Customer accounts will not be billed for exceeding their monthly allowance until the third overage. On the third and subsequent overages, the monthly allowance will be increased in installments of 50 GB at a cost of $10 per installment.

If the maximum advertised download speed is...
Less than 10 Mbps
150 GB  Cap

10 to 30 Mbps
250 GB  Cap

Greater than 30 Mbps
350 GB  Cap

Read mroe at : Frequently Asked Questions: Suddenlink Data Cap

Friday, August 03, 2012

How to stop email notification "You requested a new Facebook password"

Lately I was getting at least couple of these notifications "You requested a new Facebook password" and sometimes more than ten email notifications per day. Also I guess because I have couple of emails associated with my account, this each notification get forwarded to all of my email accounts.

I think this is another way of spamming these days, and you need to be cautious dealing with these and most probably these are some of newer ways to steal your account information or to take you to some phishing sites.

Facebook for Dummies By Abram, Carolyn/ Pearlman, Leah (Google Affiliate Ad)

I remember some of similar phishing attacks,
1. You get an email from (or similar to) your bank saying that you need to change your password for security  purposes. If you respond with your account details (most probably with the form given with email), somebody else is getting this or it will take you to a phishing site. Always remember to check the email address and the URL (whether the additional s like in https:\\ whether this is a secure transaction).
2. You get an email from someone who wants to transfer millions/billions of dollars worth of money or gold or some hidden treasure. If you initiate any discussion, they will ask you some money for initial processing or some paper work. Same thing with big lottery win notifications. Be cautious, no body going to give you a free money unless this is one of your own relatives :)

Mark Zuckerberg and Facebook By Hasday, Judy L. (Google Affiliate Ad)

OK, back to Facebook notification. What is this and should we do something about it? Again, be careful when you responding to even official emails from facebook. There may be a catch somewhere. This is just my opinion, but if you have some other information different from what I suspect here, please do reply.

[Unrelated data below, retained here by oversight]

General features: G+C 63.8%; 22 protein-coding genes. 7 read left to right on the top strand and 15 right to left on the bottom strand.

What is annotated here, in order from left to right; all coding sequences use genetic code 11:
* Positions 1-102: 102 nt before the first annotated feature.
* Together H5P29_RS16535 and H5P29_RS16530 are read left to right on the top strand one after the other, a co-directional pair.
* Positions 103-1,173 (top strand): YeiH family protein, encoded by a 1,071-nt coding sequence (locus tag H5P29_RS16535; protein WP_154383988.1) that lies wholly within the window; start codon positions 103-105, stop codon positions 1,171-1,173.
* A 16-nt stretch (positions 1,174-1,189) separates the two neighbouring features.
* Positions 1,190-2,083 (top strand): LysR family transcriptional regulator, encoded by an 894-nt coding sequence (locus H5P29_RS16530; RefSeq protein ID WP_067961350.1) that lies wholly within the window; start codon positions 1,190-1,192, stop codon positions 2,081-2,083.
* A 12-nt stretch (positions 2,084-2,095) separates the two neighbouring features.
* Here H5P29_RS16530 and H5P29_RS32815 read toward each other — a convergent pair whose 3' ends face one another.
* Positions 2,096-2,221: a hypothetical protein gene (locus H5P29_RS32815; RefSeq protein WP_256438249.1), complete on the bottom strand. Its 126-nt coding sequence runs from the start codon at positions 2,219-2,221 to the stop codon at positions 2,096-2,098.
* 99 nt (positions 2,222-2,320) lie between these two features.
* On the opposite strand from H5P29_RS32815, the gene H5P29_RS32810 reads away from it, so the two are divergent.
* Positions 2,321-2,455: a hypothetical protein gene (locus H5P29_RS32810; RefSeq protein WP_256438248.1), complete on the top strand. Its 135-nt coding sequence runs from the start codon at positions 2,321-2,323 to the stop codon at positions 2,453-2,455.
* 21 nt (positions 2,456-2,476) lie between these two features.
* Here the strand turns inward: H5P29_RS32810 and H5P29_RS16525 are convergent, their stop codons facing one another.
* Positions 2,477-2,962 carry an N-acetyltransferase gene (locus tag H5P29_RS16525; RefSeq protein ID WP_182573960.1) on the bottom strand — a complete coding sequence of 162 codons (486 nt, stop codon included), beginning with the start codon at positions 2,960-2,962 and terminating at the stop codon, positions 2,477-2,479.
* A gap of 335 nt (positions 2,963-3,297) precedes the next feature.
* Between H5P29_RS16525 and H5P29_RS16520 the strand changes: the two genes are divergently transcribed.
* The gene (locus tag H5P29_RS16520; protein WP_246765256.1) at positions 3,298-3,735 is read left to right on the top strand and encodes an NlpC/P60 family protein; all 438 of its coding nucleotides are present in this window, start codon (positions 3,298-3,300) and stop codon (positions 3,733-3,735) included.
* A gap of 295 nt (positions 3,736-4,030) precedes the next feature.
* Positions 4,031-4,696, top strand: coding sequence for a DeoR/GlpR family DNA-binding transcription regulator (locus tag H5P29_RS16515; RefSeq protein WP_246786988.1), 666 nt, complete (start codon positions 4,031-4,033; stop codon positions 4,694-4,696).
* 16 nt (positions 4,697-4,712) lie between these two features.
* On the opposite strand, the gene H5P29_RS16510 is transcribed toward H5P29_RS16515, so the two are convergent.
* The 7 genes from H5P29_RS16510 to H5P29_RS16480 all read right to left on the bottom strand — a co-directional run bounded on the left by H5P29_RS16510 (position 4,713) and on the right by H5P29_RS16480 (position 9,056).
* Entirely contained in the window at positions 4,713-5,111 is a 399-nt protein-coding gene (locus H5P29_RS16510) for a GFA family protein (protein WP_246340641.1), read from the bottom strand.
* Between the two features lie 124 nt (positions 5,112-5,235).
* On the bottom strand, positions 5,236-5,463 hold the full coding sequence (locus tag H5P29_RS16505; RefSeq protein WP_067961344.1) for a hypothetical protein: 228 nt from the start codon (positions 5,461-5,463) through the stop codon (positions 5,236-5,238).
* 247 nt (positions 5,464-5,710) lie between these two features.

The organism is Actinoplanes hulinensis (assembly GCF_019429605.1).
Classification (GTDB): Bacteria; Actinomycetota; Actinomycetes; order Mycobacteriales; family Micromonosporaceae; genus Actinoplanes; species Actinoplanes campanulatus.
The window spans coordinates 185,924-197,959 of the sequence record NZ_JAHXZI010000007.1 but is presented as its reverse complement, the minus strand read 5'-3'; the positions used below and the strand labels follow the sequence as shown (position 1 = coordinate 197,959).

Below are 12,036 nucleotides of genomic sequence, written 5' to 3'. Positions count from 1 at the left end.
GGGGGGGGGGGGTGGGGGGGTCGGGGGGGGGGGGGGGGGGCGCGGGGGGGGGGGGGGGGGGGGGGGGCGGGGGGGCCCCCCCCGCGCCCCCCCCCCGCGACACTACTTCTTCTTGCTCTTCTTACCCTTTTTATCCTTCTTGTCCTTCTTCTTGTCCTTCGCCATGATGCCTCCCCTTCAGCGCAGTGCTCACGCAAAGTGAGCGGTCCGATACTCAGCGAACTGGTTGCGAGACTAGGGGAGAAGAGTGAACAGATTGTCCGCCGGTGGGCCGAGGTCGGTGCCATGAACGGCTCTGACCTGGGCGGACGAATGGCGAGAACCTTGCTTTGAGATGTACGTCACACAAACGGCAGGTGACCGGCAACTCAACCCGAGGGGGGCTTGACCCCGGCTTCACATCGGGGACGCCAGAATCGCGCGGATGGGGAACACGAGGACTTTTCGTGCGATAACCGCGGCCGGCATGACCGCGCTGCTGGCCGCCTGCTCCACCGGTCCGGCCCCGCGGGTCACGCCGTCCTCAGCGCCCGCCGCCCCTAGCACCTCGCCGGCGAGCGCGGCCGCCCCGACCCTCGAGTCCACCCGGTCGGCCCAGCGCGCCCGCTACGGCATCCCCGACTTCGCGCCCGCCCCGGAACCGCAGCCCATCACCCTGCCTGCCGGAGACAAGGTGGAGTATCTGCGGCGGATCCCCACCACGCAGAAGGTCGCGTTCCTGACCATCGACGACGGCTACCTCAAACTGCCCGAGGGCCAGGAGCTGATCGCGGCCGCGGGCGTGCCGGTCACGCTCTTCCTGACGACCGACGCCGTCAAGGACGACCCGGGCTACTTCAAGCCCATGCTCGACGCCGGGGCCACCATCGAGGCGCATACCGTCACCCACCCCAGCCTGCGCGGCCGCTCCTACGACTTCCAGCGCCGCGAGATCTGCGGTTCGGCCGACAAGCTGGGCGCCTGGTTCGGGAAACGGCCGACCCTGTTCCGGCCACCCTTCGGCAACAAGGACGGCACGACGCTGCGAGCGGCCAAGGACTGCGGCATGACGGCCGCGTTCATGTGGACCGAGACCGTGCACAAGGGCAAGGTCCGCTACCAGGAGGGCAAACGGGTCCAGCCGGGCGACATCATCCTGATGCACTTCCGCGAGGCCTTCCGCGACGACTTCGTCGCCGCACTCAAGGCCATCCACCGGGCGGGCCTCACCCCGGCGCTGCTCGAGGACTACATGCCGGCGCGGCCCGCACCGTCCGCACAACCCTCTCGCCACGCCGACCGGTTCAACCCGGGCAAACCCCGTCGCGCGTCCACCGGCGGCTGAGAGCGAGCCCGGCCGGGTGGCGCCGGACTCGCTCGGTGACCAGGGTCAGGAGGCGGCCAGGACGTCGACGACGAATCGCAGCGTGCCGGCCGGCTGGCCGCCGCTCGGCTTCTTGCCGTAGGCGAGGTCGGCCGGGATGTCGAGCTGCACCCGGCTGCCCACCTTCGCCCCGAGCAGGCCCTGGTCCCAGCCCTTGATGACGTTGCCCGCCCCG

The email notification is seems to originate from facebook and seems legit,

Hi Sampath,

You recently asked to reset your Facebook password. To complete your request, please follow this link:


Alternately, you may go to https://www.facebook.com/recover.php and enter the following password reset code:

Please note: for your protection, this email has been sent to all the email addresses associated with your Facebook account.

*Didn't Request This Change?*
If you did not request a new password, let us know at:


The Facebook Team

OK, here's what I think what is this. Your facebook account associated emails and publicly visible, anybody can record one and try to modify your password. But for any password change to work, you need to click the given url or enter the password reset code at facebook. But what is the catch here, if you do one of above, you don't know the password but somebody else now knows both your user account login email and password. Now he owns your facebook account. Done deal!.

Facebook for Grown-Ups by Miller, Michael [Paperback] (Google Affiliate Ad)

If this is not what I'm suspecting, it may be a phishing email, and eventually take you to some bogus site. I don't want to click and check, so be my guest if you want to check and let me know :)

Now the real problem, you know that you didn't initiate the change of password or how to avoid getting these emails or avoid anybody trying to modify your password in the first place. Simple, just change your email visibility in facebook account. Here's how to do that.

If you have new facebook timeline, just click on your profile and then click "Update Info" right under your cover picture. Then goto Contact Details and click Edit. Now you can see all your email addresses and then the visibility options. Change each emails to "Only Me" or "Friends". I advice your to make it "Only Me", because even friends (you think) can trick you (may be your Ex-)  to take control your account.  Also remember to hid emails from your timeline. If your real friends want to contact you, then they should know how to find you, so no worries!

The Facebook Guide for People Over 50 By McFedries, Paul (Google Affiliate Ad)

Wednesday, August 01, 2012

Large collection of Free Microsoft eBooks for you!

Large collection of Free Microsoft eBooks for you, including: SharePoint, Visual Studio, Windows Phone, Windows 8, Office 365, Office 2010, SQL Server 2012, Azure, and more,

Microsoft SMS&P Partner Community Blog - By Eric Ligman